I'm currently working on a music project in Garageband [yes, not the best DAW, but I'm comfortable with it, and I can't afford high-end DAWs]; while I think I'm able to mix most audio fairly well, I'm still having trouble with drum mixing. I'm using Addictive Drums for the drum input; while I'm able to "record" the MIDI tracks the way I want, I'm having trouble mixing them. Currently, my mixes are fine--except for the drums; these either clip when I use a limiter, or are very distorted. So:
Should I be exporting the drum tracks as audio files before mixing them? And if so, should I export each individual track [kick, snare, etc.] as a separate audio track, and then mix each track individually? Would this limit the clipping/distortion? I'm unable to accurately normalize the song without a limiter [which adds clipping], but without the limiter, I'm either left with a low volume output or left with distortion.
Basically, since I'm unable to mix the drums, my project level is either too low, or clipped/distorted. I'd appreciate it if anyone had any advice, or knew of any tutorials that dealt with this specific issue. It could be that I'm just an idiot when it comes to recording, but I'd like to think that I can figure this out with a little help.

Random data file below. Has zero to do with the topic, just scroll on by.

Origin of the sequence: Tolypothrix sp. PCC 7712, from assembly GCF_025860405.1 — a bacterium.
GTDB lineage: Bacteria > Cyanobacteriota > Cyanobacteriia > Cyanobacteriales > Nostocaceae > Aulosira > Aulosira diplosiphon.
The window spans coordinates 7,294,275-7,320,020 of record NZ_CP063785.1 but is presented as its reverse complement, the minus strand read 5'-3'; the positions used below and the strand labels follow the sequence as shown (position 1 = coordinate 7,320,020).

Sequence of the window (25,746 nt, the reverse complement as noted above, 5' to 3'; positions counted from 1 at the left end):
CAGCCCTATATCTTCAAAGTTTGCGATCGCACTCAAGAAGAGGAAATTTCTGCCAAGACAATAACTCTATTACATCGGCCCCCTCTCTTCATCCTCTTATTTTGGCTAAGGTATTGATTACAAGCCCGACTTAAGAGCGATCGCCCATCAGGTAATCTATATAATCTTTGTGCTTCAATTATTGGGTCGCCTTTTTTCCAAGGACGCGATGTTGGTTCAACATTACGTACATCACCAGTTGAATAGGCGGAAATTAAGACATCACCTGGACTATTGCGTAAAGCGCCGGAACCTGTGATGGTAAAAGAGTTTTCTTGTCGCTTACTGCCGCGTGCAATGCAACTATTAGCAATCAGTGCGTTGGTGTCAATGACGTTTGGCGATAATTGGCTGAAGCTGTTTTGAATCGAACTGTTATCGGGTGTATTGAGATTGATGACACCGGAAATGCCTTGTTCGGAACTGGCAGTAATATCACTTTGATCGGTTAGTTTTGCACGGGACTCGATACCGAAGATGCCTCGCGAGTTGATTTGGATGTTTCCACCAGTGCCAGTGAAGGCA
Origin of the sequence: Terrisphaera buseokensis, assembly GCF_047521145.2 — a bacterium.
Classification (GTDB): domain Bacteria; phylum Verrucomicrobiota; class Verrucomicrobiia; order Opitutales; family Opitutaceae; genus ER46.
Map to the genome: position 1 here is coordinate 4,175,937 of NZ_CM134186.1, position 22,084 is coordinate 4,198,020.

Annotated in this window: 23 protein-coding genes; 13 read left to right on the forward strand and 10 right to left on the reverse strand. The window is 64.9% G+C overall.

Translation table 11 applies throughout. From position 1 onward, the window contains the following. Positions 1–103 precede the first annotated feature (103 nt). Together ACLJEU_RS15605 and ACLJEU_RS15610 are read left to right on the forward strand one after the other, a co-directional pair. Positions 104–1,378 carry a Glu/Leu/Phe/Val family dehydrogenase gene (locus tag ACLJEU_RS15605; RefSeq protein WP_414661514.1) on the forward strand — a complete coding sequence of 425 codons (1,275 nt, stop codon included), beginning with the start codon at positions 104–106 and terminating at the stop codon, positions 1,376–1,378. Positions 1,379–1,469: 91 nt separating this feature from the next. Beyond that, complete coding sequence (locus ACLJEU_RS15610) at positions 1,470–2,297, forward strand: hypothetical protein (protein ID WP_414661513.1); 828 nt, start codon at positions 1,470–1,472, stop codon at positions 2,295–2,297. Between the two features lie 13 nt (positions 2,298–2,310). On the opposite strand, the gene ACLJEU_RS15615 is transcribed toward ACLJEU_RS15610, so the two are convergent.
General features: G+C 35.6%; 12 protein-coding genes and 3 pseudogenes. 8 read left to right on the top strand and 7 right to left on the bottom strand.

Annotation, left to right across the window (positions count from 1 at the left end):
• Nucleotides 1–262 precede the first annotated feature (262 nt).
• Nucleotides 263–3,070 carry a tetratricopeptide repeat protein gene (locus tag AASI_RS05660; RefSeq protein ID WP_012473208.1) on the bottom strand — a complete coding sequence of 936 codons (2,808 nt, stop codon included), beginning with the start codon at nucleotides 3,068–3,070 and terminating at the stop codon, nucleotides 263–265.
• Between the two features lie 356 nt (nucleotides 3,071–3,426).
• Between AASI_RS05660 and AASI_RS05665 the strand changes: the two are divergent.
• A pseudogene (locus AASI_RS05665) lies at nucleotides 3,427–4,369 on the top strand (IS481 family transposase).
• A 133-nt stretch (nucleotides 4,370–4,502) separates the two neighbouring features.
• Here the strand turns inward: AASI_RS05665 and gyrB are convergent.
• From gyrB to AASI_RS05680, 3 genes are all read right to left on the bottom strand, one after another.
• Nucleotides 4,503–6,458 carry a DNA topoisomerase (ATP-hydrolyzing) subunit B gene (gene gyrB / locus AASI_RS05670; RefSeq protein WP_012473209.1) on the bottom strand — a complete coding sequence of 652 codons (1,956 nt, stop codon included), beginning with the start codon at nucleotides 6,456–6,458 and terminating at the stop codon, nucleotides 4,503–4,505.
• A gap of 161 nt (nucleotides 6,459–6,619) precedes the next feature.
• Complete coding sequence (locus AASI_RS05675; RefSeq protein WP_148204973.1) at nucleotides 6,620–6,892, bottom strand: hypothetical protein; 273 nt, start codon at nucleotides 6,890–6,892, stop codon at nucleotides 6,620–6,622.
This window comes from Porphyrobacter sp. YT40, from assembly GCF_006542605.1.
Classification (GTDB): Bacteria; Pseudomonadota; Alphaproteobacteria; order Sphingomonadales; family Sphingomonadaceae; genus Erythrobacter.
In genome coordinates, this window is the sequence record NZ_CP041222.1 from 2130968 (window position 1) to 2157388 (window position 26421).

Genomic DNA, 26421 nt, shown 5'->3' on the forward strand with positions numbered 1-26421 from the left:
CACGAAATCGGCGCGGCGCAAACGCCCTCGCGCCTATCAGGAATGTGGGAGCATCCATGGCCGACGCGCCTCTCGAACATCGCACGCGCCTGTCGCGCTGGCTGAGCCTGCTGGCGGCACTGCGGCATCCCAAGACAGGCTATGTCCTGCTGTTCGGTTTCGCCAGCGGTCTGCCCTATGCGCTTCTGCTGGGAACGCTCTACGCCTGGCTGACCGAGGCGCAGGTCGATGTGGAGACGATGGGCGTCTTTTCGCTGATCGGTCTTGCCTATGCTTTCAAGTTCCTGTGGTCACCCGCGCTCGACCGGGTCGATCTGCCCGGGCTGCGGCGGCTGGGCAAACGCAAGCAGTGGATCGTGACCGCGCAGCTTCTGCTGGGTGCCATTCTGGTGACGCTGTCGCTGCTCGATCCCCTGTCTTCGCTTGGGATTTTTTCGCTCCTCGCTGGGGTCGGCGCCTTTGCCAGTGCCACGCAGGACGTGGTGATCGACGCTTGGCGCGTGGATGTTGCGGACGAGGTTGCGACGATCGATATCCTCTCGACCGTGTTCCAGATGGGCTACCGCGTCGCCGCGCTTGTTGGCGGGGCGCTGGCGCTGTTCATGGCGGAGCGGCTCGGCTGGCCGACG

I'd do them as separate tracks. Once they are mixed to a stereo track, you can't try to tweak them much anymore to fit anything else around them, or them around anything else. You mess with the level or EQ of one thing, and it may affect the relative sound of another. You also cannot just add some more reverb to, say, the snare and cymbals, without also adding it to the kick and low toms, which may create mud. It may be just one thing causing the distortion, but if you fix that one thing, it's causing the entire mix to now be too low. You may want to just limit the kick a bit, but in doing so, you're squashing everything.
You've just answered your own question. Run them to separate tracks so you can deal with them in the context of the entire existing mix, or what you may add.
Good luck, and have fun.
Thanks much for the info; glad to know I'm on the right track.